Dude Hennessey, a former Alabama assistant coach, is squiring Namath around. It was Hennessey who recruited Perkins for Alabama. "Petal, Mississippi," he says. "Population 8,000. I got him with a 98¢ steak."
Hennessey says when he went to Petal to see Perkins he couldn't pry him loose from his job at the Sinclair gas station. "I asked if I could take him to breakfast. He said, 'I've got to wash trucks.' I said, 'How about lunch?' 'No, got to pump gas.' 'Dinner?' 'I got to finish washing the trucks.' When I finally signed him, I took him across the river to Hattiesburg for dinner. I had in mind a nice, big juicy $10 steak, one for each of us. But he ordered a 98¢ hamburger steak, with onions, and iced tea. Naturally, I had to eat what he ate."
Namath is Perkins' surprise guest at a pep rally at Foster Auditorium, the old gymnasium-field house. It's sweltering inside, but 3,000 show up to cheer to the thump of band music. They react to every move. When Perkins blows into the mike, the crowd cheers. He thanks them for coming and assures them the Tide will "represent you well both on and off the field." Namath tells the crowd, "We are all in this together," and the crowd cheers Namath and itself.
Perkins drops Namath off and drives home alone. The Perkins' house is on two acres in Ridgeland, outside Tuscaloosa, and it's a beauty, with a triple-decked swimming pool and five bedrooms. When he was a boy, Perkins says, he dreamed of having such a house and owning land "as far as you could see." But he and Carolyn, his wife, married right out of high school, and those things seemed unattainable. "Funny how life turns out," he says.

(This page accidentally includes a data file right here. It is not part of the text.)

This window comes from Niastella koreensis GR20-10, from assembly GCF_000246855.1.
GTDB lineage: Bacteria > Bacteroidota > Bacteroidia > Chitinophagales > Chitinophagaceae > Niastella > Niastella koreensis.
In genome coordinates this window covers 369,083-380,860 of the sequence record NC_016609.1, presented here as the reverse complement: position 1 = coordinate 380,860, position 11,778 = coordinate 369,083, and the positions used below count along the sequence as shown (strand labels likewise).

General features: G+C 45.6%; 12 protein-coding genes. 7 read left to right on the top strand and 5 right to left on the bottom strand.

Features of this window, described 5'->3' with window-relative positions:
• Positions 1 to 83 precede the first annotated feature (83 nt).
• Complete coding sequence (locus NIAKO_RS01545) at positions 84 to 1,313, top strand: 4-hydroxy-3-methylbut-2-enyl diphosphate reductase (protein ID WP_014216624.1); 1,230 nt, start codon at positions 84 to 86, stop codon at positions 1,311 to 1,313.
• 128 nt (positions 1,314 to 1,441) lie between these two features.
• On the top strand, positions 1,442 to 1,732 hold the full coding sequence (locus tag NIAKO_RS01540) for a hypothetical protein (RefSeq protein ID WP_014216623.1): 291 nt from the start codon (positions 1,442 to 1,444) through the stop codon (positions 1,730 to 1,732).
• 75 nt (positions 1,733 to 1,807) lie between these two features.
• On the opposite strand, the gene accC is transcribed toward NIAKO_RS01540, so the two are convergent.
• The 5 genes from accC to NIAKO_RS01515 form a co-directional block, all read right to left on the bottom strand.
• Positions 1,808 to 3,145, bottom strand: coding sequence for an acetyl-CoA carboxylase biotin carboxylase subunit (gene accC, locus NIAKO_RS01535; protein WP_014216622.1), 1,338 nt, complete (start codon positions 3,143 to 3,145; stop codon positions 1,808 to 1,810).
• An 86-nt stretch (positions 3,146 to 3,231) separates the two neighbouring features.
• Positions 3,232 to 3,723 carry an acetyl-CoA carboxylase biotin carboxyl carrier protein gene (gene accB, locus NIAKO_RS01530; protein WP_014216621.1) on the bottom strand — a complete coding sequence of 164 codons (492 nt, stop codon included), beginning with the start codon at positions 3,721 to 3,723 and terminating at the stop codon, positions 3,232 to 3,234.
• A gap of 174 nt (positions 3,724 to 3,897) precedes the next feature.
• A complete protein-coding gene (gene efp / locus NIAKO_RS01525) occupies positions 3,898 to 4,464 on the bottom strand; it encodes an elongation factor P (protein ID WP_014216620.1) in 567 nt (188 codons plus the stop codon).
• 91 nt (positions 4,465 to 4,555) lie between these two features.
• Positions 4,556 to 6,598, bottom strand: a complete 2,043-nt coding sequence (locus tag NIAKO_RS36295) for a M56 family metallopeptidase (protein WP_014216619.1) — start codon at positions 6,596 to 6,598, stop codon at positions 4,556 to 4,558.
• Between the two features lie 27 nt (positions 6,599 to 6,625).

Carolyn and their second son, Mike, 16, arrive from the pep rally shortly afterward. Perkins breaks out root beer. Mike shows his father his new yellow-and-black football jersey. He has made the team at Tuscaloosa Academy as a wide receiver. At a lanky 6'2", Mike seems more cut for basketball, but he says he told his basketball coach he was only playing the game "to stay in shape for football."
Perkins is incredulous. "You told him that?"
"Yeah. They don't usually let you play two sports there, and I want to play football," says Mike.
Perkins grabs his son's head and presses his cheek to it.
At 2 a.m. in Ridgeland, Perkins is staring at a hole in his ceiling. From 1979 to 1982, when he was coaching the Giants, Perkins figured he averaged 3½ hours sleep a night during the season. Now he has it up to four or five. He thinks by sheer determination he can train himself to maintain that, except for one gluttonous night a week, when he'll treat himself to seven hours.